Estimated read time: 10 minutes
This article is part of a four-part saga about timba history and development.
Timba is a genre of contemporary Cuban dance music, which innovatively summarizes the entire unique cultural heritage of the nation and merges it with influences from the western music genres. When exploring this heritage, it reaches deep into the roots of African and European ancestors, draws inspiration from the Cuban folklore as well as imported music styles without preconceptions, such as reggaeton, funk, rock, etc. Regardless of influences, it remains distinctly Caribbean and uniquely Cuban music.
Complex, but danceable and upbeat
Furthermore, timba is one of the richest, most sophisticated, and dynamic contemporary popular music genres. While most popular music can be performed by amateur musicians, timba requires a high degree of virtuosity, ability to improvise, and years of rehearsal. Timba can both satisfy an average Joe seeking simplicity, as well as the most demanding professional's heart, looking for complexity.
Band and song structure
Timba bands are the size of small orchestras, numbering around 15 in strength, which makes the music quite saturated. The song structure typically avoids the verse-chorus form, but instead implements a more diverse structure where the tension is built using the form resembling a dramatic arc. The songs typically begin with the narrative part, where the story slowly develops. In the montuno section that follows, the song achieves its climax, where the music becomes very lively with a great deal of cunning improvisation.
Montuno is usually the longest part of the song that gives the dancers a proper chance to show off. Finally, a falling action is followed by denouement. These song segments can be further divided into so called ‘gears’, which define the energy level of a song part. Dancers learn to recognize the song parts, so that they can respond with the energy and movements appropriate for the intensity of the song part.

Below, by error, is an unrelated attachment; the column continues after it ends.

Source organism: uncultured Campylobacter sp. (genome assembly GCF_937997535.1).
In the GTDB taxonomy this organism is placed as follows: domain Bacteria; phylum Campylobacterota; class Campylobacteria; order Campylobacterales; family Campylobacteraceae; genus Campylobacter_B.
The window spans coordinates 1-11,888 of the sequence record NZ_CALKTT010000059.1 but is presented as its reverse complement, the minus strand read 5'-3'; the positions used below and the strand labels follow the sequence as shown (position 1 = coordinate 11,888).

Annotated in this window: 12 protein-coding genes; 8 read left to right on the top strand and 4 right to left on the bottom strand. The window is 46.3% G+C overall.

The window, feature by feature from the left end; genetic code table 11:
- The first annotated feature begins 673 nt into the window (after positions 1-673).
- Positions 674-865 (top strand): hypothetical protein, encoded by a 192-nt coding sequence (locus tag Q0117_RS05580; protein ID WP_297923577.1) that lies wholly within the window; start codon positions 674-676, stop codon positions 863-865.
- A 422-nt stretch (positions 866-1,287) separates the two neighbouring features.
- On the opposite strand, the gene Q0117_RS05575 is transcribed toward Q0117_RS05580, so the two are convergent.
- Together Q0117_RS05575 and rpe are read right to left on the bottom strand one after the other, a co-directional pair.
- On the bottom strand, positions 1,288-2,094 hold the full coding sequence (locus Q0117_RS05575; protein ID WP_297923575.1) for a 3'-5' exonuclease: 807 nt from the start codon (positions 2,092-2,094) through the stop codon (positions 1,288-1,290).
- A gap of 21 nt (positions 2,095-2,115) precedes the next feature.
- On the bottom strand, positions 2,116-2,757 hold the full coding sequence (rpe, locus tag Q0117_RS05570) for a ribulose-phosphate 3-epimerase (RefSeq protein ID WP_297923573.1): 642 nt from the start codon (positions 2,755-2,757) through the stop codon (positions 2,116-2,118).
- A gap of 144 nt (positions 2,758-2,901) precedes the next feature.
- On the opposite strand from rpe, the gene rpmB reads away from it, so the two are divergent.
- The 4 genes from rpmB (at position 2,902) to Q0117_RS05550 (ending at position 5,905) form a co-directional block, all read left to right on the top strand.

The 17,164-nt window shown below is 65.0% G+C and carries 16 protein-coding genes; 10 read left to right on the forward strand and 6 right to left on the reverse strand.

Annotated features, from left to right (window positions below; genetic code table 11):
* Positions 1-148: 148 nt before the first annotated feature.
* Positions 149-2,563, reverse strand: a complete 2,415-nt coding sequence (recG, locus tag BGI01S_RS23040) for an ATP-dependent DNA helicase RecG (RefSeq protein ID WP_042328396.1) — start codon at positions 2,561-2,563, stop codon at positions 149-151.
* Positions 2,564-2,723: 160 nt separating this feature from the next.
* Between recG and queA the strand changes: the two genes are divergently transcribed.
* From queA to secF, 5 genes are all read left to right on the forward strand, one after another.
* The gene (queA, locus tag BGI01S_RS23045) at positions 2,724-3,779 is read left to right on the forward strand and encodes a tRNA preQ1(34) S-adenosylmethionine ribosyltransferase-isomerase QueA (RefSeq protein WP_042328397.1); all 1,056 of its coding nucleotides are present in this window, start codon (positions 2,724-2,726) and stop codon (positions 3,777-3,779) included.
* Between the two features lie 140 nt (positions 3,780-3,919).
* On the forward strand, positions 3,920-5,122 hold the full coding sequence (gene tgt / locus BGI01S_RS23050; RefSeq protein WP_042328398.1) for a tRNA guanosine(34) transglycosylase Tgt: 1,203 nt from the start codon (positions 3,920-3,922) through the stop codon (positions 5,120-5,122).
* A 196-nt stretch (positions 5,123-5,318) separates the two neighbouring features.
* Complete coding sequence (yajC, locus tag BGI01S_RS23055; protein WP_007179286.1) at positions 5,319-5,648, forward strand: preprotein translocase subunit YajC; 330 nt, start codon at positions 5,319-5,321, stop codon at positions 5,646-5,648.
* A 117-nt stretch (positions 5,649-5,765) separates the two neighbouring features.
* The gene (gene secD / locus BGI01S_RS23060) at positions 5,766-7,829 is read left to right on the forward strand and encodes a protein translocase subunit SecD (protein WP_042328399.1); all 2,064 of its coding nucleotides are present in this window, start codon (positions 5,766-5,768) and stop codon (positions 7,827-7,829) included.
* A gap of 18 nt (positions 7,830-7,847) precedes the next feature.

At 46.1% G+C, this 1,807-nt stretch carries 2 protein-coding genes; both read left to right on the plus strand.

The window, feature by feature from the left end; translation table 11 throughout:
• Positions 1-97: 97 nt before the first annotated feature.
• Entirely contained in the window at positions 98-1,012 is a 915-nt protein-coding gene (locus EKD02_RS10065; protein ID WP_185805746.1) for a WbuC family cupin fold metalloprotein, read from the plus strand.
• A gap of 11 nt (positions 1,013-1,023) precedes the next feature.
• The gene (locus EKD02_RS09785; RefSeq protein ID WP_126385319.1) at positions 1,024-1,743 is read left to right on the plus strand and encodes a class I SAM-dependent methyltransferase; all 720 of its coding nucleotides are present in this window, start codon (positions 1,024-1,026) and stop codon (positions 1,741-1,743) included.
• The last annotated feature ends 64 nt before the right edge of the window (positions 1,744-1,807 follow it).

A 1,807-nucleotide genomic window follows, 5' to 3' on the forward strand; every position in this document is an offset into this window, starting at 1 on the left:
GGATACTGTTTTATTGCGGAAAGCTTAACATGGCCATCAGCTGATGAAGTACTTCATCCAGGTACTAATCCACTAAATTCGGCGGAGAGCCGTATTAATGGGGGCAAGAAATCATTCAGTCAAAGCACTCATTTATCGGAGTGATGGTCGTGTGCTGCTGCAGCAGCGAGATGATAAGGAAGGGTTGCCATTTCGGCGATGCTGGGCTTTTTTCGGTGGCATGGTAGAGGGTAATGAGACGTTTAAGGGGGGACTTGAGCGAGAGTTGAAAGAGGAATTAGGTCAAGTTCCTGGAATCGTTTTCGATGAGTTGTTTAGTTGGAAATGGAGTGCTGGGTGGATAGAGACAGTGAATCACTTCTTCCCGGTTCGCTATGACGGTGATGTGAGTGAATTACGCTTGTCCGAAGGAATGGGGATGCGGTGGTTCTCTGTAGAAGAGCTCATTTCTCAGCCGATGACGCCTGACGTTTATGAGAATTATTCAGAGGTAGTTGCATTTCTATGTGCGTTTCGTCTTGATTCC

Frontmen typically signal gear changes to the instrumentalists using a set of agreed upon hand gestures, shouts, or otherwise. The song evolution continues even after the album is released. Inventive improvisation enables the bands to form new song parts during live performances, so each song can sound quite differently on each performance. Live gigs often reach the climax when bands invite professional dances to the stage. Together with the band they worship either the female bodies or the divine beings of Santeria.
Timba was invented in the end of 80's and the beginning of 90's, peaking in popularity at around 1995. These days timba might not be as popular as it once was, but is actually a constantly developing music genre gaining in quality and soaking in ever more influences. Timba is always aligned with trends, but never falls prey to them.
In this series of articles we will present how timba came into existence through social, economic, and political circumstances, and through musical innovations after the Cuban revolution. We will explore its rise and its fall in the 90's. The last article will be dedicated to the modern timba, which is being revived by musicians and dance instructors all over the world. But, when searching for the roots of timba, one can always trace them further back into the history, to the times of indigenous civilizations, Christopher Columbus, the slave trade, and Africa.
Continued in Part 2.